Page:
Industrial pits lure partying teens away from parental eyes

Police in Sudbury say they're improving response times to emergency calls at the city's many industrial rock, sand and gravel pits.
At its Garson sand pit, Vale has created berms around the sand pit to stop vehicles from getting in, and has put in a locked gate and lots of 'no trespassing' signs. (Yvon Theriault/Radio-Canada)

Police in Sudbury say they're improving response times to emergency calls at the city's many industrial rock, sand and gravel pits.

Teens favour the pits as party spots far from parental eyes — but the fun has turned fatal twice at the Vale sand pit in Garson.

Currently a Sudbury teen is on trial for murder in the stabbing death of another man at a 2012 party.

And last July, 19 year-old Mathew Marcotte died of head injuries after being thrown from the back of a pick-up he and his friends were driving in the pit.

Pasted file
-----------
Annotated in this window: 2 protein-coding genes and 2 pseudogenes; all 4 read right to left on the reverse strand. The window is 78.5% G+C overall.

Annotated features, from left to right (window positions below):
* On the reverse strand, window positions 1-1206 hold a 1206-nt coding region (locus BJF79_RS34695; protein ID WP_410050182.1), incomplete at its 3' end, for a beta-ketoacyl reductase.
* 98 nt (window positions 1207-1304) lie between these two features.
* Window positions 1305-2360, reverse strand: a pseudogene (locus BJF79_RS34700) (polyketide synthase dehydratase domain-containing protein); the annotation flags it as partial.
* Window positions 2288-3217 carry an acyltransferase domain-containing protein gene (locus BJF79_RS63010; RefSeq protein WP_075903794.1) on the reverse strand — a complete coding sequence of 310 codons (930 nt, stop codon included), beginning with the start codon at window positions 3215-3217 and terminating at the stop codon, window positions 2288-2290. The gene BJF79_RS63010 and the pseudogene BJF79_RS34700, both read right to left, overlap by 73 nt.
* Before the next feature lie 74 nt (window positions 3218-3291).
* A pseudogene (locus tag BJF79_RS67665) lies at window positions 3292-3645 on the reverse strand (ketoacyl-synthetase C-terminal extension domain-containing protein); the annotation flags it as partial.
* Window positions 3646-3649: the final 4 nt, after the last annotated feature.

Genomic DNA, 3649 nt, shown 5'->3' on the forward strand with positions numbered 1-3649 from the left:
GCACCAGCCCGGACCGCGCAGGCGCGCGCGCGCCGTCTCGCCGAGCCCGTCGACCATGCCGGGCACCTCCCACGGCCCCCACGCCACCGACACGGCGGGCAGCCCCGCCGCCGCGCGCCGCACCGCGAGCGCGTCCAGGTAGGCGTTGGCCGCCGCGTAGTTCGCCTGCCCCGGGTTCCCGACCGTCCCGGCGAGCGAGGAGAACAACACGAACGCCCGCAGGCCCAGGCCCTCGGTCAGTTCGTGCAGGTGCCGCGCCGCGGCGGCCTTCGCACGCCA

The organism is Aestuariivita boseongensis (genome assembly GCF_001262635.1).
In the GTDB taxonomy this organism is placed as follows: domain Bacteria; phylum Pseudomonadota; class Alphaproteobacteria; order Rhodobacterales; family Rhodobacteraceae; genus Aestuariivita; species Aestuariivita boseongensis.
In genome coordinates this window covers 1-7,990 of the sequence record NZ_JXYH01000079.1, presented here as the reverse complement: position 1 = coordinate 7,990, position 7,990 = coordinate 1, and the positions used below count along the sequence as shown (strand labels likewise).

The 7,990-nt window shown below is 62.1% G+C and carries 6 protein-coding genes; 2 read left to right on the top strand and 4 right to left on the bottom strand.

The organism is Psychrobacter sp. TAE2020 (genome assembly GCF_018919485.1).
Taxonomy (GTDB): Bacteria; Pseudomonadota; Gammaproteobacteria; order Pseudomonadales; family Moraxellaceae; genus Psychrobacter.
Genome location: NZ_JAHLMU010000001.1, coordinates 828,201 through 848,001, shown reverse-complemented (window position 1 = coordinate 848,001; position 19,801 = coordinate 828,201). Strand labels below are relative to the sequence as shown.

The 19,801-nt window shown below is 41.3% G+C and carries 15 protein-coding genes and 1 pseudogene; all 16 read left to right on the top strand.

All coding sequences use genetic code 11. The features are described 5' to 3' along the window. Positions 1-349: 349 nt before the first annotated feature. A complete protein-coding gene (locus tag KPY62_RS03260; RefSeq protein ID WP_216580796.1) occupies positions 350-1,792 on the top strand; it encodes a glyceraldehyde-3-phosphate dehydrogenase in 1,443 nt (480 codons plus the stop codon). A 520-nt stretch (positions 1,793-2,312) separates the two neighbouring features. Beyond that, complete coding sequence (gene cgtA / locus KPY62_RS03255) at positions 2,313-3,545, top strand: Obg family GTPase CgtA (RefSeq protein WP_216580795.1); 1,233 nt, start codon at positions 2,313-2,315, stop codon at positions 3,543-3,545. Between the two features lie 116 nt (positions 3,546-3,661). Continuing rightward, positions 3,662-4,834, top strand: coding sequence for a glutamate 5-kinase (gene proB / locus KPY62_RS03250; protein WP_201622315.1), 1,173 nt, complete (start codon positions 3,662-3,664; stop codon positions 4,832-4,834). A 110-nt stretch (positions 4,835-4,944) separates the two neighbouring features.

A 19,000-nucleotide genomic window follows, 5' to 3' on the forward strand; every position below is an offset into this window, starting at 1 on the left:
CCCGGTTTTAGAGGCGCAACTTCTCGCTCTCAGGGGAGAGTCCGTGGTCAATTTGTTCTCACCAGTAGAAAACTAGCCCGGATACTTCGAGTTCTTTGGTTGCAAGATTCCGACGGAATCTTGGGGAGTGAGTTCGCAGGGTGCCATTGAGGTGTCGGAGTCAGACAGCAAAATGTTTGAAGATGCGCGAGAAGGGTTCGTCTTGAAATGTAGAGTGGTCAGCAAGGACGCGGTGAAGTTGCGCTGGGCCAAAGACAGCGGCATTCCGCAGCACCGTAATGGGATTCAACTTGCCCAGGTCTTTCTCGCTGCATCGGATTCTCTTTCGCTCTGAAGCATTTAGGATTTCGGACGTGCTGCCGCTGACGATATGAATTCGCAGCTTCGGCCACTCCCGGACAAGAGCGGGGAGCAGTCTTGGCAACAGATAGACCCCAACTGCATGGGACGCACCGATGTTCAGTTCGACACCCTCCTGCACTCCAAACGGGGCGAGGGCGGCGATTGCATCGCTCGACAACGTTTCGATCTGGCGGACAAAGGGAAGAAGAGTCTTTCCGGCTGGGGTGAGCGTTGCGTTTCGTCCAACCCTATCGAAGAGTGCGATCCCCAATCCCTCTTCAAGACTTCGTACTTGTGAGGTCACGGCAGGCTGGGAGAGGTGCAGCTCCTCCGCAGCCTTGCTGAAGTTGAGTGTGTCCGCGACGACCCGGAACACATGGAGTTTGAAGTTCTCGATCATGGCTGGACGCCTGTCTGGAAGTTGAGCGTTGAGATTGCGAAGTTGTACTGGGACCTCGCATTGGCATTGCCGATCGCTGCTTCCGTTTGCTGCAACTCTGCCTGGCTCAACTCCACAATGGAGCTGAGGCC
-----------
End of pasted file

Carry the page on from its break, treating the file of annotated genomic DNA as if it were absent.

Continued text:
Stuart McCall (Yvon Theriault/Radio-Canada)

This year, police say they've plotted the fastest routes into the city's pits.

Staff sergeant Terry Rumford said their plan is ready in time for pit party season.

“Instead of trying to find our way there, we have maps now that particularly guide us to the point where they point out entrance points and exit points,” he said.

“[They were] developed just as an augmentation, an increased public service. It had nothing to do around any other incidents that had taken place.”

Stuart McCall lives not far from the sand pit on Goodwill Drive.

One tragedy was bad enough, “but when something else happens like that it potentially could give Goodwill Drive a bad name and we don't want to see that here,” he said.

McCall said the neighbourhood has been quieter lately.

A Vale spokesperson said the company created berms to stop vehicles getting into the Garson pit. It has also put in a locked gate and “no trespassing” signs.

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